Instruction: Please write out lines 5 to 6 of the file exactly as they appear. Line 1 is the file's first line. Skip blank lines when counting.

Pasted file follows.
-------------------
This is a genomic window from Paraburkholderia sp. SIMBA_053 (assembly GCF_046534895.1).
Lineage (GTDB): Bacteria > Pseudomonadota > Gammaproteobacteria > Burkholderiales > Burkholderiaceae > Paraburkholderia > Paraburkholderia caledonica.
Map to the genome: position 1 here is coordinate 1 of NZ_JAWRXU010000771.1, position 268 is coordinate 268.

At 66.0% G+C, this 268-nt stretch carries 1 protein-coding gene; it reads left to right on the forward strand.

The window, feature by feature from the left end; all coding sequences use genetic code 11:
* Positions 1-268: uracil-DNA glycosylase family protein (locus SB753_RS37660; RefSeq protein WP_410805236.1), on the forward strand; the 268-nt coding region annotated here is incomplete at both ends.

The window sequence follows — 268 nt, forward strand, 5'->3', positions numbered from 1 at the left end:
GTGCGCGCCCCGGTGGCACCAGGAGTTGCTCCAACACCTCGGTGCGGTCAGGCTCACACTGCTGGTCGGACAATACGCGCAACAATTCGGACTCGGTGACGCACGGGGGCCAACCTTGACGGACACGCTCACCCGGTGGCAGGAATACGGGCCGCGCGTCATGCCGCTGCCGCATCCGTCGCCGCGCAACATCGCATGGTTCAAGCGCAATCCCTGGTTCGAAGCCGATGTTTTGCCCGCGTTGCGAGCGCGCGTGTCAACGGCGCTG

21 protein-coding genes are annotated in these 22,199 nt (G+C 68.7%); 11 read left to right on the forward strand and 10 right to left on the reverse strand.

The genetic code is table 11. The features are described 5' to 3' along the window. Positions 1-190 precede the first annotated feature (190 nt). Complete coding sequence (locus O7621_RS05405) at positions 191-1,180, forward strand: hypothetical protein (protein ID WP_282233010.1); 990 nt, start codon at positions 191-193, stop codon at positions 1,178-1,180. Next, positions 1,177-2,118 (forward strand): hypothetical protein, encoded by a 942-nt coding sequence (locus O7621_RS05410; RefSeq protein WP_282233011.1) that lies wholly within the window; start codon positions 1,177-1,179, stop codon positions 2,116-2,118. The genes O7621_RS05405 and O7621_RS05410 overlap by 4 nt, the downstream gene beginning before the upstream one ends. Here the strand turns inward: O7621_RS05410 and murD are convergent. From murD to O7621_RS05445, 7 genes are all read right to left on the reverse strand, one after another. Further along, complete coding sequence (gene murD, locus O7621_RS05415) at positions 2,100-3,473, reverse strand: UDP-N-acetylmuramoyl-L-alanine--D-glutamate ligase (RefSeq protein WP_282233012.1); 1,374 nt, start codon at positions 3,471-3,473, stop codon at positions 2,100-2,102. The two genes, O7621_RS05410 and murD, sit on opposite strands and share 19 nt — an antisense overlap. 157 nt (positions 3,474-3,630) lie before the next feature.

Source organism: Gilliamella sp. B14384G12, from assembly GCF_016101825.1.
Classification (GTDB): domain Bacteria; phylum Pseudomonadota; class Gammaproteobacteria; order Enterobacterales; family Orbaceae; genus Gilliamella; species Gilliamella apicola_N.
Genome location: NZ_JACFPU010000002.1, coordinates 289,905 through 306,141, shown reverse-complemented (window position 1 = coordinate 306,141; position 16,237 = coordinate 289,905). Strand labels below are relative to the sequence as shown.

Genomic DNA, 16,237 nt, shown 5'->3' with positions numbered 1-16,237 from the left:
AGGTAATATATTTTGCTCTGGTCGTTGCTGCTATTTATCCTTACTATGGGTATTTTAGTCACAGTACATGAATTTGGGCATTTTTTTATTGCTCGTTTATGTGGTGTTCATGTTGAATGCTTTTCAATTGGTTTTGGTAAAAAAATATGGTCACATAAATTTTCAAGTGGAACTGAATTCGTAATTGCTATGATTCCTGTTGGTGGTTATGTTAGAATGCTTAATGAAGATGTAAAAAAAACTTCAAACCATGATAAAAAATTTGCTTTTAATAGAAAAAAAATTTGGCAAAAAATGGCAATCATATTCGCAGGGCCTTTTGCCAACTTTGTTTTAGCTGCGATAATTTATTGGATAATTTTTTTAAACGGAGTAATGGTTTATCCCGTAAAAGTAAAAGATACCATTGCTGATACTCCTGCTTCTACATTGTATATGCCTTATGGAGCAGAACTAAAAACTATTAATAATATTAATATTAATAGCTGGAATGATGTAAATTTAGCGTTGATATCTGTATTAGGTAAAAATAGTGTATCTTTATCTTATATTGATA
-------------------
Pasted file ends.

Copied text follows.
The window, feature by feature from the left end; all coding sequences use genetic code 11:
* Positions 1-268: uracil-DNA glycosylase family protein (locus SB753_RS37660; RefSeq protein WP_410805236.1), on the forward strand; the 268-nt coding region annotated here is incomplete at both ends.